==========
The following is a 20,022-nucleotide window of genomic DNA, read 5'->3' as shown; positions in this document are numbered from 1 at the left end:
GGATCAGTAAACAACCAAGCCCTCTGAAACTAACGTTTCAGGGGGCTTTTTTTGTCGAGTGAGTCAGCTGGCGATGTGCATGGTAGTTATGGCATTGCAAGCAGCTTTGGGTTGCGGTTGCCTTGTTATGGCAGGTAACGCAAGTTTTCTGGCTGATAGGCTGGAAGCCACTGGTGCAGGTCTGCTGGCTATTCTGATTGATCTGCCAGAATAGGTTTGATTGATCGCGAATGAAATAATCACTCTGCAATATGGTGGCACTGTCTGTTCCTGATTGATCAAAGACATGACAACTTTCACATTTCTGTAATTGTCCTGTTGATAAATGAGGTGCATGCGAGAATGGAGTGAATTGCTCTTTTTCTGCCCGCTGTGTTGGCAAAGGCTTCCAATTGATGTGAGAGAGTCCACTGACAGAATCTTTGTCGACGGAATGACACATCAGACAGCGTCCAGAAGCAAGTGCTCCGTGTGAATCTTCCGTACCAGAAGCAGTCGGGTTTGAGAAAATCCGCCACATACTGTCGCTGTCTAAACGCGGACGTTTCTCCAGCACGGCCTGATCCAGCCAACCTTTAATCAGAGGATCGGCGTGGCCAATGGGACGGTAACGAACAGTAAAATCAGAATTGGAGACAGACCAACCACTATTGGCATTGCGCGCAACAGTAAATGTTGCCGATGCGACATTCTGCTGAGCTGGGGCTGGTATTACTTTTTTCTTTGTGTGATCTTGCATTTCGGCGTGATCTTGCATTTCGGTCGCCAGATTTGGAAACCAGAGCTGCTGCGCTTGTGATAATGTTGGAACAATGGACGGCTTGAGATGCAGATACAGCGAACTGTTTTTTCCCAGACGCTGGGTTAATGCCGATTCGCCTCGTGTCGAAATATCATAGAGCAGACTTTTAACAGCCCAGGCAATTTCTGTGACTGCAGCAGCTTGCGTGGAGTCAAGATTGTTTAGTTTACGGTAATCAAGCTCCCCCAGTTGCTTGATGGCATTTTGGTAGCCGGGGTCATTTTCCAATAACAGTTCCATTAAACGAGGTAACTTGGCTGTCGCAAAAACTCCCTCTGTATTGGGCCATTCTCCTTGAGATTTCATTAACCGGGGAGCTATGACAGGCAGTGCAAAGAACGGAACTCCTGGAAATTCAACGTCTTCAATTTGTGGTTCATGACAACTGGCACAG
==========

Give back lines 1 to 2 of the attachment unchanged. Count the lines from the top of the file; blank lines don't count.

The following is a 20,022-nucleotide window of genomic DNA, read 5'->3' as shown; positions in this document are numbered from 1 at the left end:
GGATCAGTAAACAACCAAGCCCTCTGAAACTAACGTTTCAGGGGGCTTTTTTTGTCGAGTGAGTCAGCTGGCGATGTGCATGGTAGTTATGGCATTGCAAGCAGCTTTGGGTTGCGGTTGCCTTGTTATGGCAGGTAACGCAAGTTTTCTGGCTGATAGGCTGGAAGCCACTGGTGCAGGTCTGCTGGCTATTCTGATTGATCTGCCAGAATAGGTTTGATTGATCGCGAATGAAATAATCACTCTGCAATATGGTGGCACTGTCTGTTCCTGATTGATCAAAGACATGACAACTTTCACATTTCTGTAATTGTCCTGTTGATAAATGAGGTGCATGCGAGAATGGAGTGAATTGCTCTTTTTCTGCCCGCTGTGTTGGCAAAGGCTTCCAATTGATGTGAGAGAGTCCACTGACAGAATCTTTGTCGACGGAATGACACATCAGACAGCGTCCAGAAGCAAGTGCTCCGTGTGAATCTTCCGTACCAGAAGCAGTCGGGTTTGAGAAAATCCGCCACATACTGTCGCTGTCTAAACGCGGACGTTTCTCCAGCACGGCCTGATCCAGCCAACCTTTAATCAGAGGATCGGCGTGGCCAATGGGACGGTAACGAACAGTAAAATCAGAATTGGAGACAGACCAACCACTATTGGCATTGCGCGCAACAGTAAATGTTGCCGATGCGACATTCTGCTGAGCTGGGGCTGGTATTACTTTTTTCTTTGTGTGATCTTGCATTTCGGCGTGATCTTGCATTTCGGTCGCCAGATTTGGAAACCAGAGCTGCTGCGCTTGTGATAATGTTGGAACAATGGACGGCTTGAGATGCAGATACAGCGAACTGTTTTTTCCCAGACGCTGGGTTAATGCCGATTCGCCTCGTGTCGAAATATCATAGAGCAGACTTTTAACAGCCCAGGCAATTTCTGTGACTGCAGCAGCTTGCGTGGAGTCAAGATTGTTTAGTTTACGGTAATCAAGCTCCCCCAGTTGCTTGATGGCATTTTGGTAGCCGGGGTCATTTTCCAATAACAGTTCCATTAAACGAGGTAACTTGGCTGTCGCAAAAACTCCCTCTGTATTGGGCCATTCTCCTTGAGATTTCATTAACCGGGGAGCTATGACAGGCAGTGCAAAGAACGGAACTCCTGGAAATTCAACGTCTTCAATTTGTGGTTCATGACAACTGGCACAG